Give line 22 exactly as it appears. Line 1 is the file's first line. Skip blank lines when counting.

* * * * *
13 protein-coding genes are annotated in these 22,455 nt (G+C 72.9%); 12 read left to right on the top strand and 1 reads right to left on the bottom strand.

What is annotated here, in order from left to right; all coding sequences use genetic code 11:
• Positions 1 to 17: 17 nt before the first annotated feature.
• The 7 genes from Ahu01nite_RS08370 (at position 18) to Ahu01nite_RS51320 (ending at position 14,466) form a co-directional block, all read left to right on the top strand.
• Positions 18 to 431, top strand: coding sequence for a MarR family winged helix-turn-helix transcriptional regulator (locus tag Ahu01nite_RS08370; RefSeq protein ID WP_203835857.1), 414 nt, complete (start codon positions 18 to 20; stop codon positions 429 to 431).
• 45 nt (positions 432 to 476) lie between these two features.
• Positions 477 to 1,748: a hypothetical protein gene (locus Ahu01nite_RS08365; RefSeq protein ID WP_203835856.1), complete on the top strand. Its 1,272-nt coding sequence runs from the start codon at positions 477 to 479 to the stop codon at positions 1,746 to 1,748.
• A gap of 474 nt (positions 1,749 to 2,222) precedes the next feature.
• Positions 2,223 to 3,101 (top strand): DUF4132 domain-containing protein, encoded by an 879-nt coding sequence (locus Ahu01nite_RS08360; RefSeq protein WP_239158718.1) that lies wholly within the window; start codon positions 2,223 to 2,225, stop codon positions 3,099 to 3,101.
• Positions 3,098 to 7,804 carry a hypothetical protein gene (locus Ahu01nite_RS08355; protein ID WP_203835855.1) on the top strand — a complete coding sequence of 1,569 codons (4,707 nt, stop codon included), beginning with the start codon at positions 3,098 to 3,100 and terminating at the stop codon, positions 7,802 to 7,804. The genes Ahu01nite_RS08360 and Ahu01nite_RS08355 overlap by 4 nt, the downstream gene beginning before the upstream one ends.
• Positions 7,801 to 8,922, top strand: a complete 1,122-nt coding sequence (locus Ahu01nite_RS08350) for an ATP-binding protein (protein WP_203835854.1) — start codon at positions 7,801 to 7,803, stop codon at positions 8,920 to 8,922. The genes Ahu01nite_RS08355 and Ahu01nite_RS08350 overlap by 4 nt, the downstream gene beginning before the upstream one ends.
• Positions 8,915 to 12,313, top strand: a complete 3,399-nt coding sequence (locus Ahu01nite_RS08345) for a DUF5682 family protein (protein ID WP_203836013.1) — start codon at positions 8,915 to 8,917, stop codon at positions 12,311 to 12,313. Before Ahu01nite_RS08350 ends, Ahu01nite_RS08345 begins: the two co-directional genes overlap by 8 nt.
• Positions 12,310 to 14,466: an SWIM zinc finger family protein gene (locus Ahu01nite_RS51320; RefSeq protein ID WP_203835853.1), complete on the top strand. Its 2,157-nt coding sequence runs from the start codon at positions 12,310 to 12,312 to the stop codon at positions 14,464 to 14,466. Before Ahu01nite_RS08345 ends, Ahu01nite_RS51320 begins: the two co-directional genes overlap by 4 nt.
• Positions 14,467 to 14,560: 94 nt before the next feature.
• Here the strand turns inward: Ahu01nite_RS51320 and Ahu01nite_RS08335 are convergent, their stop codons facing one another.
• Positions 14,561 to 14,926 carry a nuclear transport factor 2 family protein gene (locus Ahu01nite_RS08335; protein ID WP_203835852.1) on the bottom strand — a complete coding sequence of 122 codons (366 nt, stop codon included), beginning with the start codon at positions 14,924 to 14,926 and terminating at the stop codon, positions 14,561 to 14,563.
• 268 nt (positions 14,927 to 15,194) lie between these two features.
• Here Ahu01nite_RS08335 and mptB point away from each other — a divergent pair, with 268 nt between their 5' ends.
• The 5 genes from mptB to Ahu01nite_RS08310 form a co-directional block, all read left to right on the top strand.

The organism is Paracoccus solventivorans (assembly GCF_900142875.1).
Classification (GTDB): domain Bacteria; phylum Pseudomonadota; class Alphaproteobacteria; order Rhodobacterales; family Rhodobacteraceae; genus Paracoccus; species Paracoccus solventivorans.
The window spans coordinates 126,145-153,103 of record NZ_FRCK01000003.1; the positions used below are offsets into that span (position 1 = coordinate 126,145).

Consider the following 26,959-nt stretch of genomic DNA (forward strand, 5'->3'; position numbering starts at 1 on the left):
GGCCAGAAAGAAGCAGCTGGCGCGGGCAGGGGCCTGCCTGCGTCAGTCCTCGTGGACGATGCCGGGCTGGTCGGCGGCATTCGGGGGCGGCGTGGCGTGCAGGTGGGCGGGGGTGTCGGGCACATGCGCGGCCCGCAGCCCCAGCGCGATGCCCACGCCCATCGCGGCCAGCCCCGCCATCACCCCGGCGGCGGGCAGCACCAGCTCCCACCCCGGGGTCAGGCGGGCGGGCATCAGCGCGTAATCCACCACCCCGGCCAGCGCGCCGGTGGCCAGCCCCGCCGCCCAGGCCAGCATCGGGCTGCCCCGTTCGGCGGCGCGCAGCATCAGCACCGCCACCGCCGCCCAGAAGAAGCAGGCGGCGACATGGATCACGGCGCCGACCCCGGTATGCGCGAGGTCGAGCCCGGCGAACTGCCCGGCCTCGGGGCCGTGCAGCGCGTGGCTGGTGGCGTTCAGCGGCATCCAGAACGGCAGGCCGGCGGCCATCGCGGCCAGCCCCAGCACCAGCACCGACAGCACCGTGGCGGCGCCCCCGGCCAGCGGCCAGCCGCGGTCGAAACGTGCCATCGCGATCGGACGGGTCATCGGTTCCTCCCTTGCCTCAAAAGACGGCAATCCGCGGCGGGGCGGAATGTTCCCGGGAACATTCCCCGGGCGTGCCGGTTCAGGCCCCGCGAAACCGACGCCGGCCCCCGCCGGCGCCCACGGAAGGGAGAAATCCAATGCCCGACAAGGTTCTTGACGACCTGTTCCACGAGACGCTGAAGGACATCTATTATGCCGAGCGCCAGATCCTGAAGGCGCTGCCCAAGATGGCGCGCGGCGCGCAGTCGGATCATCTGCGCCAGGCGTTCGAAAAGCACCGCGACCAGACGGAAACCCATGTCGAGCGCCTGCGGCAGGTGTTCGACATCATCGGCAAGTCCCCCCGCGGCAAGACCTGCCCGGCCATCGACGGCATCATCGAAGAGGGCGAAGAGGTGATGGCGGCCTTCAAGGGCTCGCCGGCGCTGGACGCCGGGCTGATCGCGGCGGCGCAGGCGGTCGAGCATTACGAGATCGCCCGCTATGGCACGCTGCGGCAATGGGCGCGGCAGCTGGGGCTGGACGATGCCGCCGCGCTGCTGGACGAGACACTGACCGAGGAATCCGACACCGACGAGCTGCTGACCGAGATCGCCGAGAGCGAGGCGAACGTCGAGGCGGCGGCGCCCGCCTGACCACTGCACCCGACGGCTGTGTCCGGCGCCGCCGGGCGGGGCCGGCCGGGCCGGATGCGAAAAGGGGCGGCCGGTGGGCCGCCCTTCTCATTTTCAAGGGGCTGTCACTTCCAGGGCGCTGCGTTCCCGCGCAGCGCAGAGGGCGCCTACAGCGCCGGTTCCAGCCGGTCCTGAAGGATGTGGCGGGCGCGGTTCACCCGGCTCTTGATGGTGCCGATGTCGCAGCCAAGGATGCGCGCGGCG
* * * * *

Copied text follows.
The window spans coordinates 126,145-153,103 of record NZ_FRCK01000003.1; the positions used below are offsets into that span (position 1 = coordinate 126,145).